• As a component in potpourri: The dried petals of the Auricula 'Argus' may be included in potpourri mixes, contributing to the visual appeal and texture.
    • In corsages and boutonnieres: Fresh Auricula 'Argus' flowers can be incorporated into these personal floral arrangements for special events like weddings, lending a unique and sophisticated touch.

Interesting Facts

  • bedFeng Shui

    The Auricula is not used in Feng Shui practice.

  • aquariusZodiac Sign Compitability

    The Auricula is not used in astrology practice.

  • spiralPlant Symbolism

    • Unwavering Love: As a member of the primrose family, Primula auricula symbolizes eternal affection and deep love that endures through time.
    • Patience: The auricula's ability to bloom in early spring after harsh winters reflects a message of patience and the endurance of beauty despite challenges.
    • Hospitality: In traditional floriography, or the language of flowers, giving primroses like the auricula was a way to invite someone into your life, symbolizing openness and hospitality.
    • Uniqueness: With its distinctive bear's ear-shaped leaves, the auricula signifies uniqueness and encourages the celebration of individuality in oneself and others.

Every 1-2 weeks
2500 - 10000 Lux
Every 2 years
Not needed
  • water dropWater

    Auricula primroses need consistent moisture, so water them when the top inch of the soil feels dry, usually once a week. Use room temperature water and aim for the base of the plant to prevent water from sitting on the leaves and causing rot. In hot, dry weather, you may need to water them twice a week. During the winter, reduce watering to every couple of weeks, but don't let the soil completely dry out. Generally, give the auricula primroses about 1 gallon of water per square foot of soil every month during the growing season.

  • sunLight

    Auricula primroses thrive in partial shade, with some morning sun and protection from the strong afternoon sun. They do best in a spot that receives filtered sunlight or dappled shade, avoiding locations with full, direct sun which can scorch their leaves. A north-facing or east-facing site typically provides the ideal light conditions for auricula primroses.

  • thermometerTemperature

    Auricula primroses prefer cool temperatures and enjoy a range between 50°F and 70°F. They can tolerate temperatures down to about 20°F and should be protected if the temperature dips below that. They will struggle in temperatures over 80°F and should be provided with shade and extra water to cope with the heat.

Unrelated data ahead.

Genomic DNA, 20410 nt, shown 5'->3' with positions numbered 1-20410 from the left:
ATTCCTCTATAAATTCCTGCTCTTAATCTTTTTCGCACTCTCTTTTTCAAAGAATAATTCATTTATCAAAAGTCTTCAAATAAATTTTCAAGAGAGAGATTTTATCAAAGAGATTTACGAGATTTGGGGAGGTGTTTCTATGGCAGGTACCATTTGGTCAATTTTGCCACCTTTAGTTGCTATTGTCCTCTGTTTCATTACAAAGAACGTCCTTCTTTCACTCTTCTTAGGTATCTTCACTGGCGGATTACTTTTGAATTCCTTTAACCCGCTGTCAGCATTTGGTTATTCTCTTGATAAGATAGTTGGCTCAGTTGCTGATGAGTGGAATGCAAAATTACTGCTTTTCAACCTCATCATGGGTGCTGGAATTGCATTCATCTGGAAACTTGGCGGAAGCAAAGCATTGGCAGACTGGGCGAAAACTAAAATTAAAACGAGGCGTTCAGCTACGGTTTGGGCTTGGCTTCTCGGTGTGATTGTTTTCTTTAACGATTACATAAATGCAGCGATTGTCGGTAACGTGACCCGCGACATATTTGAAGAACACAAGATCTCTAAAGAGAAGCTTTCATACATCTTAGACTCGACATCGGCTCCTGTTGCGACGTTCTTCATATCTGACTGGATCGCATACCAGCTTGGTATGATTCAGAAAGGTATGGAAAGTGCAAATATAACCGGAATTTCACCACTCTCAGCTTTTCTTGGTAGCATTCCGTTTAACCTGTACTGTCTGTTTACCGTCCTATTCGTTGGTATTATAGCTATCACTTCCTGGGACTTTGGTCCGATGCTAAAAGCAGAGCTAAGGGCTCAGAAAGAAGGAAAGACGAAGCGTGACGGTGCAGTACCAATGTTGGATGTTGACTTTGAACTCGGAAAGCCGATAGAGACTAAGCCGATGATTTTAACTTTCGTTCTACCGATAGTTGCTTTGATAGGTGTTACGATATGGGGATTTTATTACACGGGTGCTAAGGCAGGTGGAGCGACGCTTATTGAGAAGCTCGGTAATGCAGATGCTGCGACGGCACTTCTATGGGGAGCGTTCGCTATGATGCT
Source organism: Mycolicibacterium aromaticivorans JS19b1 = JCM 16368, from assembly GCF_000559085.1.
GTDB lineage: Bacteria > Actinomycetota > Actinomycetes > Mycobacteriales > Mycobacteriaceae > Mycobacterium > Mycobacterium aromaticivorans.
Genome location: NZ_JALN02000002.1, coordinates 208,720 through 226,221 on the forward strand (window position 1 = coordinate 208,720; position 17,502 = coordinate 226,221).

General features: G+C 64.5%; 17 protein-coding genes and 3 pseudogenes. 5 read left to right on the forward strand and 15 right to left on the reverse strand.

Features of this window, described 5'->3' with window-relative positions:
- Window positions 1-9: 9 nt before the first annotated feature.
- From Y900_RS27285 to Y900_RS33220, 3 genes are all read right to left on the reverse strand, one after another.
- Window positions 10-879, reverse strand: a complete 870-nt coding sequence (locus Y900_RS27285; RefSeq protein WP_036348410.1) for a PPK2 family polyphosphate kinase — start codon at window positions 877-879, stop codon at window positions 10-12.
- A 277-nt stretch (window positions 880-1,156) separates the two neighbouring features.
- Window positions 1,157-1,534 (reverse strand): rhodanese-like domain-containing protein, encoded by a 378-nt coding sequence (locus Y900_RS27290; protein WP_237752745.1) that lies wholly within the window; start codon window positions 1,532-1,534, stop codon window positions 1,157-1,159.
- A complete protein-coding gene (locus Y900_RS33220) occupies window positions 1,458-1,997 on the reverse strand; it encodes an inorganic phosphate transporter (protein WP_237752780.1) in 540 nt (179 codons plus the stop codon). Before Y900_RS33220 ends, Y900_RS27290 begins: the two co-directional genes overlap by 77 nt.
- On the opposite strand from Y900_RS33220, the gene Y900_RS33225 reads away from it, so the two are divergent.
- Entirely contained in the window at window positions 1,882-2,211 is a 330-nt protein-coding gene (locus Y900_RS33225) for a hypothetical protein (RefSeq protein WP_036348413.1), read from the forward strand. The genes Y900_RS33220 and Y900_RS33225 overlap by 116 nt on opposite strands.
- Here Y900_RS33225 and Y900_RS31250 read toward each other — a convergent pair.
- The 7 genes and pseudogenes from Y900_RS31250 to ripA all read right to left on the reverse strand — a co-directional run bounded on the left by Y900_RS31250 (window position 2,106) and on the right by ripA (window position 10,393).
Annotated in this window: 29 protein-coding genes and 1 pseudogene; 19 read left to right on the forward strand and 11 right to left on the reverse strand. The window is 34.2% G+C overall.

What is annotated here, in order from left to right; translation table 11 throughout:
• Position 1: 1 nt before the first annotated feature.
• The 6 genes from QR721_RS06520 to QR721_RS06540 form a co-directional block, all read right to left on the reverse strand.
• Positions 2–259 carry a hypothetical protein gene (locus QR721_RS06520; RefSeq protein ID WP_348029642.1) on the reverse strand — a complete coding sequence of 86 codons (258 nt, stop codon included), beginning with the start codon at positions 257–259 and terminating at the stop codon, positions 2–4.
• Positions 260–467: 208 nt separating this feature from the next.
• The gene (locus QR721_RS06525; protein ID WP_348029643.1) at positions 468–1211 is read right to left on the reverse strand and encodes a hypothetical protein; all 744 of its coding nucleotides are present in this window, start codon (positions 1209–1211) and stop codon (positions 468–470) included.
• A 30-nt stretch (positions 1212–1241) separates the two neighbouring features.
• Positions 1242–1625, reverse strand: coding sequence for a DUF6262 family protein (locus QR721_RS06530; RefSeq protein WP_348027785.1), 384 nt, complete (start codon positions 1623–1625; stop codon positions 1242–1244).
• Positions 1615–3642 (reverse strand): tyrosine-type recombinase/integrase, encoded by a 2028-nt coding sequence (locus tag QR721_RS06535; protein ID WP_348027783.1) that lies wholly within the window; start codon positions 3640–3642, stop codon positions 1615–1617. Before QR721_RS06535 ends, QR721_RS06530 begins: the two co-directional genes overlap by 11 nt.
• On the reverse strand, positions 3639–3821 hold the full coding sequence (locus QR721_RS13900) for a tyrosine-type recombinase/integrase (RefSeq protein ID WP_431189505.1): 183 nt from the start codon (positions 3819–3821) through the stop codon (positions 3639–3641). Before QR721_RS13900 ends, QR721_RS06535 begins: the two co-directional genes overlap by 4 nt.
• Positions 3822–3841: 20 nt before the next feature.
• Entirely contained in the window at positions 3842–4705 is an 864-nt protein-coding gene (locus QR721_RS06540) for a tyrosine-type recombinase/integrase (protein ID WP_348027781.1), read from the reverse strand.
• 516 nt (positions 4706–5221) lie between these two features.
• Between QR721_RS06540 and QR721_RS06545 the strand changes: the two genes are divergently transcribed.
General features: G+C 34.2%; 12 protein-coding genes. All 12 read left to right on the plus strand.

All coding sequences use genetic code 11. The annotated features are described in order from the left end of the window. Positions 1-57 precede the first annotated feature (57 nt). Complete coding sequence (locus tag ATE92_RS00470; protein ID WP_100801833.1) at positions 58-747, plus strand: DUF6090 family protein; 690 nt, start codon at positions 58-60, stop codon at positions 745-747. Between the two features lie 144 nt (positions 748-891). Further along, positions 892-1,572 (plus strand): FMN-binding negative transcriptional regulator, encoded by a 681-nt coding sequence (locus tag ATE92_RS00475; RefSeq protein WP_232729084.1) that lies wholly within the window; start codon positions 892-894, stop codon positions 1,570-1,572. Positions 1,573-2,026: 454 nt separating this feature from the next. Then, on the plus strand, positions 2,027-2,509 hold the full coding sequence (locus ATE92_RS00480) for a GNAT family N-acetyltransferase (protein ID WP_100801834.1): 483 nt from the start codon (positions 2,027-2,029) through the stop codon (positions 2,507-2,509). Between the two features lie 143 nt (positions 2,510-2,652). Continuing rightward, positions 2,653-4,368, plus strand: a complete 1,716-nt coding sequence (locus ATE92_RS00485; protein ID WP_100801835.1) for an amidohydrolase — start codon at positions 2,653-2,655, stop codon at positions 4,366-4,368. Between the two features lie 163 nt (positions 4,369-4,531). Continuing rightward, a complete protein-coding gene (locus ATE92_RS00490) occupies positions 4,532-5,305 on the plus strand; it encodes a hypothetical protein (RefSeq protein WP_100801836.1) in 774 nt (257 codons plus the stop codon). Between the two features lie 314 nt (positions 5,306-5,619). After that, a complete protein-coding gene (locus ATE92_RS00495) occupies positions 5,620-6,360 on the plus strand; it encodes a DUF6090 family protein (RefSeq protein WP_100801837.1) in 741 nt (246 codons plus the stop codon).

• scissorsPruning

    Pruning auricula primroses encourages new growth and helps to maintain their shape. Deadhead spent flowers regularly to promote further blooming and remove any dead or damaged leaves to prevent disease. The best time for pruning is immediately after flowering, typically in late spring or early summer.

  • broomCleaning

    As needed

  • bambooSoil

    Auricula prefers a well-draining soil mix with leaf mold and grit. Aim for a slightly alkaline pH between 6.5 and 7.5 for optimal growth.

  • plantRepotting

    Auriculas should be repotted every one to two years. This will replenish nutrients and prevent the plant from becoming root-bound.

  • water dropsHumidity & Misting

    Auriculas thrive in moderate humidity levels, around 50-60%. Avoid environments with very low or very high humidity to maintain plant health.

  • pinSuitable locations

    • Indoor

      Place in bright, indirect light with cool temperatures.

    • Outdoor

      Partial shade, sheltered from intense sun and wind.

    • Hardiness zone

      4-8 USDA.

  • circleLife cycle

    The life cycle of Primula auricula 'Argus', commonly known as Auricula or Bear's Ear, begins with seed germination, which occurs in a moist, well-drained soil typically in early spring. Following germination, seedlings develop into a rosette of fleshy leaves, and within the first growing season, they establish a strong root system. In the subsequent spring, flowering stalks emerge from the center of the rosette, featuring the distinct, colorful blooms that range from yellow, red, purple to bicolored patterns. After pollination, often by bees or other insects, seeds develop in capsules and are eventually released when the capsules dry and open. The plant then enters a period of dormancy during late fall or winter, where it conserves energy. With favorable conditions in the next spring, the cycle resumes with the dormant plant sending up new growth and continuing its perennial life cycle.

  • sproutPropogation

    • Propogation time


    • The most popular method of propagating the Primula auricula 'Argus', commonly known as Auricula Primrose, is through division. This process is best done in late summer after the blooming period when plants are not actively growing. To propagate by division, gently lift the plant from the ground using a gardening fork, being careful not to damage the roots. Once lifted, shake off any excess soil and tease apart the individual crowns, each with their own root system. Each division should have at least one shoot and a portion of the root system. These divisions can then be replanted immediately, ensuring they are spaced about 6 to 8 inches (approximately 15 to 20 centimeters) apart to give them enough space to grow. Water the newly planted divisions well to help establish them.